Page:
VERO BEACH – Dogs For Life is an organization that does more than operate a dog park in Vero Beach. It’s a group that, for years, has helped train service and therapy dogs.
Now, Dogs For Life is ready to take that mission to the next level – build a training center to facilitate even more training.
“That’s what we’re really all about,” Dogs For Life President Al Turner said during the kickoff campaign for a capital fund drive to build the center.
The non-profit hopes to raise $350,000 in the first of two phases of fund-raising to build the center, which would be located within the dog park on 12th Street near Vero Beach Elementary School.
“There are so many needs out there” for assistance dogs, Turner said.
The organization has helped train and certify several dogs who help their humans who are mobility, visually, hearing or otherwise impaired. The next step is to train dogs to help veterans who are diagnosed with Post Traumatic Stress Disorder.
Dogs For Life member Jim Taylor, who has retired from the Army, has enlisted the help of his family’s companion pug, Pia Pia, to help him hear and cope with PTSD.
Pia Pia (“pia” is the Chinese word for “pug”) hunts Taylor down when someone is looking for him. She also tells him when there is someone knocking at the door or when the fire alarm sounds.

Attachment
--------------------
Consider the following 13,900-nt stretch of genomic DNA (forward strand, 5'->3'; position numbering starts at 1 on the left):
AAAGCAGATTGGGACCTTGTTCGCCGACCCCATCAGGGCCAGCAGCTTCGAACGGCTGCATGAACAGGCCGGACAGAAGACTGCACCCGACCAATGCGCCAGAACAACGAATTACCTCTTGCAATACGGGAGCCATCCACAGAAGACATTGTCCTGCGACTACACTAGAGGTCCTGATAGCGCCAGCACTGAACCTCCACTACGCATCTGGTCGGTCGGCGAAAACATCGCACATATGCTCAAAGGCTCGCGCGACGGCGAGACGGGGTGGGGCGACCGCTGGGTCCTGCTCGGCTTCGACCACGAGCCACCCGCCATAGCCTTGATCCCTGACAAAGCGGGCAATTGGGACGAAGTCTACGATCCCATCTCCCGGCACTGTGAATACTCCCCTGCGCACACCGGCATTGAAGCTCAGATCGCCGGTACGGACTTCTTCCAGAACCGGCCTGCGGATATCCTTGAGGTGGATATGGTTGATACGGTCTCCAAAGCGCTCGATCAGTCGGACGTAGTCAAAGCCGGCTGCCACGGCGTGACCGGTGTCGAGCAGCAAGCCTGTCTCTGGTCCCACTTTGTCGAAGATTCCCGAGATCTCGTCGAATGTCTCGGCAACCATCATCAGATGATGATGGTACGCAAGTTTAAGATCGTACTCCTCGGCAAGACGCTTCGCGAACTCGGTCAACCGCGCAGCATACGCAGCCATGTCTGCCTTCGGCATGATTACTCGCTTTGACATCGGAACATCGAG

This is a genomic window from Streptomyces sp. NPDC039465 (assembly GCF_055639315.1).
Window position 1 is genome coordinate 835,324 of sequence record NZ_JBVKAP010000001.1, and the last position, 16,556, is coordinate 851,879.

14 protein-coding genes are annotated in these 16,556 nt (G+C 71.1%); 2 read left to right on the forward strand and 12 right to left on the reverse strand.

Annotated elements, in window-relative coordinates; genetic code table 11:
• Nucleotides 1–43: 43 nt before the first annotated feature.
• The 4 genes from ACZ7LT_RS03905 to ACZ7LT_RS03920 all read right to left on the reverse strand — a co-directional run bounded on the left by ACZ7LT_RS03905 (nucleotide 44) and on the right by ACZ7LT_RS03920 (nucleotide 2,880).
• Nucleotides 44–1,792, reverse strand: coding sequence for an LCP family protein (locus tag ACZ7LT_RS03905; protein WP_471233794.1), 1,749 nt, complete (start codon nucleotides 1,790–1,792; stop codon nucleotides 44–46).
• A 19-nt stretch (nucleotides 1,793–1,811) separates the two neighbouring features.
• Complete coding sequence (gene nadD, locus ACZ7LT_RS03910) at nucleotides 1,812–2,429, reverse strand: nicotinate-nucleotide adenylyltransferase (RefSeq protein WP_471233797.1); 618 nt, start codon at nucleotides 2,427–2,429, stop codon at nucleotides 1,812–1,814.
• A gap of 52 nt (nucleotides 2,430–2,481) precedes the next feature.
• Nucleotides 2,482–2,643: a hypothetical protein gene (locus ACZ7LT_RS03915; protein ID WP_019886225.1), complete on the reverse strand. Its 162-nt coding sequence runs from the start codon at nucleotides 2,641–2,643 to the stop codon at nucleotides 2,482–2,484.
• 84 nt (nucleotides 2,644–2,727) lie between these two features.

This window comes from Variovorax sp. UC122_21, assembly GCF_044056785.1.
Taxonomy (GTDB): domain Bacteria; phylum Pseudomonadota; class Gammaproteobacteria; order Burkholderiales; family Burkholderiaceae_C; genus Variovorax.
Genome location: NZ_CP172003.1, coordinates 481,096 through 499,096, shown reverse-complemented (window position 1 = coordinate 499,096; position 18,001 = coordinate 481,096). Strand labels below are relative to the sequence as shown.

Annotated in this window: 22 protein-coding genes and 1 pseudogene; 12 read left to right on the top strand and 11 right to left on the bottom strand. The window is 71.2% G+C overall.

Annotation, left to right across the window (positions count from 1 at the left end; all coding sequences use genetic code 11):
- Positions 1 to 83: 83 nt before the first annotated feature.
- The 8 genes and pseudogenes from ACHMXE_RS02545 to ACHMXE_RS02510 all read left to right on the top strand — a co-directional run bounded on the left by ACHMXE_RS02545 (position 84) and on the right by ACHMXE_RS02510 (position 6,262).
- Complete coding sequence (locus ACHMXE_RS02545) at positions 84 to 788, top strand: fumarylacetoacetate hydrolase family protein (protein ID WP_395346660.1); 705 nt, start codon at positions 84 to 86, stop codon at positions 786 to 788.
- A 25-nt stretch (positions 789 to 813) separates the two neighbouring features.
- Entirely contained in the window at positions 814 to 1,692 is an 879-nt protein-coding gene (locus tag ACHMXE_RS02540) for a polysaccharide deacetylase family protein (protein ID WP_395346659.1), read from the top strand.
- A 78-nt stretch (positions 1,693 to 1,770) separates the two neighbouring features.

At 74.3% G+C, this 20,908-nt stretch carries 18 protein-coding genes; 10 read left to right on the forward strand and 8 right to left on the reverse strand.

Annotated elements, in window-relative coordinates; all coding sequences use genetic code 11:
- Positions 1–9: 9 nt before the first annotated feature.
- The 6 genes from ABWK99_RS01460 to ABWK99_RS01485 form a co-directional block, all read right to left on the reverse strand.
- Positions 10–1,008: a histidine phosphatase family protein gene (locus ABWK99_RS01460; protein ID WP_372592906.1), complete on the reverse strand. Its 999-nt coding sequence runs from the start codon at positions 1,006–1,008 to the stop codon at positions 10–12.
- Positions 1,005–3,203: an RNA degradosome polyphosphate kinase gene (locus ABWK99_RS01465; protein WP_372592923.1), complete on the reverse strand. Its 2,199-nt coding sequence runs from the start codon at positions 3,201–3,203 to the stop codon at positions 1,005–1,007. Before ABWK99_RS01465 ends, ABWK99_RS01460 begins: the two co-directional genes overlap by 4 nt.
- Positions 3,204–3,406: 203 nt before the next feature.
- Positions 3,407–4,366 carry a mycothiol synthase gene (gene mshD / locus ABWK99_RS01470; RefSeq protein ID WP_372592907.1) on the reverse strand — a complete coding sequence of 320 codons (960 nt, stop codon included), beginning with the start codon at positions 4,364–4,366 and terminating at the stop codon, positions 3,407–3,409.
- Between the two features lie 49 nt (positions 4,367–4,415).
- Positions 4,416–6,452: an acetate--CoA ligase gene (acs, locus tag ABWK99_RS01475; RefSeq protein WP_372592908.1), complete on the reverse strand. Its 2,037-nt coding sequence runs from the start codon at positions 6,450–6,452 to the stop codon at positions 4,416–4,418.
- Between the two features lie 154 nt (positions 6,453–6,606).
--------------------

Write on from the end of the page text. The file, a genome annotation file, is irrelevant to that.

She can also operate a modified phone rigged to dial a certain phone number – such as 911.
Pia Pia guards Taylor’s back, making sure no one gets too close behind him.
Taylor told the assembled audience at the kick-off that having Pia Pia guard his back keeps him from suffering panic attacks.
“My life wouldn’t be the way it is today,” Taylor said, if not for Pia Pia’s training.
Taylor is one example of what Dogs For Life wants to continue to do and expand on doing.
“This is our opportunity,” Dogs For Life member David Johnson said. “We want your participation.”
The non-profit organization supplements its revenues from membership dues with donations from the community. Turner said 25 percent of the membership dues go to the training assistance programs while the rest go into maintaining the dog park, which barely breaks even.
The group hopes that others in the community – whether Dogs For Life members or not – will support the training center and help them raise the money they need.
“We’re talking about a life-saving animal, here,” said Executive Director and Founder Shelly Ferger.
She said that they want to raise the money as quickly as possible so they could know before the end of the year whether or not they should proceed.
A member of the community, who was not named, helped Dogs For Life kick start the capital campaign, donating $20,000. That same person has since donated another $25,000.
“Dogs For Life was not in a financial position to take on this campaign,” Ferger said. But because of the donor’s persistence and financial contributions, the group agreed to undertake the endeavor.